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Synchronous spiking associated with high gamma oscillations in prefrontal cortex exerts top-down control over a 5Hz-rhythmic modulation of spiking in locus coeruleus

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Totah,  NK
Max Planck Institute for Biological Cybernetics, Max Planck Society;
Department Physiology of Cognitive Processes, Max Planck Institute for Biological Cybernetics, Max Planck Society;

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Eschenko,  O
Max Planck Institute for Biological Cybernetics, Max Planck Society;
Department Physiology of Cognitive Processes, Max Planck Institute for Biological Cybernetics, Max Planck Society;

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Logothetis,  NK
Max Planck Institute for Biological Cybernetics, Max Planck Society;
Department Physiology of Cognitive Processes, Max Planck Institute for Biological Cybernetics, Max Planck Society;

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Citation

Totah, N., Eschenko, O., & Logothetis, N. (submitted). Synchronous spiking associated with high gamma oscillations in prefrontal cortex exerts top-down control over a 5Hz-rhythmic modulation of spiking in locus coeruleus.


Cite as: http://hdl.handle.net/21.11116/0000-0006-96B2-7
Abstract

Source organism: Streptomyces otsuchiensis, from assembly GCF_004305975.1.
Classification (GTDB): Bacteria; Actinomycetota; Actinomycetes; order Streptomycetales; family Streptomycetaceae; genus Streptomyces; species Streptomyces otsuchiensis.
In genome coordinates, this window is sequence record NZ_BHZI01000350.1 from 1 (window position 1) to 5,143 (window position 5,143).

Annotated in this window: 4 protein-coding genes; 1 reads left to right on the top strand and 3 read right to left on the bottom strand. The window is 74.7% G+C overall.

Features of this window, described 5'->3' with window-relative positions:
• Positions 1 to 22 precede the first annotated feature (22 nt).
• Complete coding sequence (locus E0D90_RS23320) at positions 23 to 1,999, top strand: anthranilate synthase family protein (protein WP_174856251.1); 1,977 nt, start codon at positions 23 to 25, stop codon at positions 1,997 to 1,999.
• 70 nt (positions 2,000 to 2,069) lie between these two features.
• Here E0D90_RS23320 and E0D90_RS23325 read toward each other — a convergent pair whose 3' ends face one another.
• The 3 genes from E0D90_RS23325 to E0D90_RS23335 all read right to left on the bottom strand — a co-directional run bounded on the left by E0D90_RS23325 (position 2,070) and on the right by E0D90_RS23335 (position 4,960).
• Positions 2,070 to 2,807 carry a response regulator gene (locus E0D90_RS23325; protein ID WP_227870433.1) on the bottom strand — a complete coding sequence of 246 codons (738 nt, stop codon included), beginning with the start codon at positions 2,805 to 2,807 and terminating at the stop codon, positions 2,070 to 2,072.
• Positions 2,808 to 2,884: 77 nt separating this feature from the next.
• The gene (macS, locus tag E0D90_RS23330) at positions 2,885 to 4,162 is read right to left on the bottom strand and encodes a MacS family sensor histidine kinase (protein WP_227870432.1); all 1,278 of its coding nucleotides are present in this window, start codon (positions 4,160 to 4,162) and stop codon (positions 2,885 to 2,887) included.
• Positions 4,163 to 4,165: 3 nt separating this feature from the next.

The brainstem noradrenergic locus coeruleus (LC) is reciprocally connected with the prefrontal cortex (PFC). Strong coupling between LC spiking and depolarizing phase of slow (1 – 2 Hz) waves in the PFC field potentials during sleep and anesthesia suggests that the LC drives cortical state transition. Reciprocal LC-PFC connectivity should also allow interactions in the opposing (top-down) direction, but prior work has only studied prefrontal control over LC activity using direct electrical (or optogenetic) stimulation paradigms. Here, we describe the physiological characteristics of naturally occurring top-down prefrontal-coerulear interactions. Specifically, we recorded LC multi-unit activity (MUA) simultaneously with PFC single unit and local field potential (LFP) activity in urethane-anesthetized rats. We observed cross-regional coupling between the phase of ~5 Hz oscillations in LC population spike rate and the power of PFC LFP oscillations within the high Gamma (hGamma) range (60 – 200 Hz). Specifically, transient increases in PFC hGamma power preceded peaks in the ~5 Hz LC-MUA oscillation. Analysis of cross-regional transfer entropy demonstrated that the PFC hGamma transients were predictive of a transient increase in LC-MUA. A ~29 msec delay between these signals was consistent with the conduction velocity from the PFC to the LC. Finally, we showed that PFC hGamma transients are associated with synchronized spiking of a subset (27%) of PFC single units. Our data suggest that, PFC hGamma transients may indicate the timing of the top-down excitatory input to LC, at least under conditions when LC neuronal population activity fluctuates rhythmically at ~5 Hz. Synchronized PFC neuronal spiking that occurs during hGamma transients may provide a previously unknown mode of top-down control over the LC.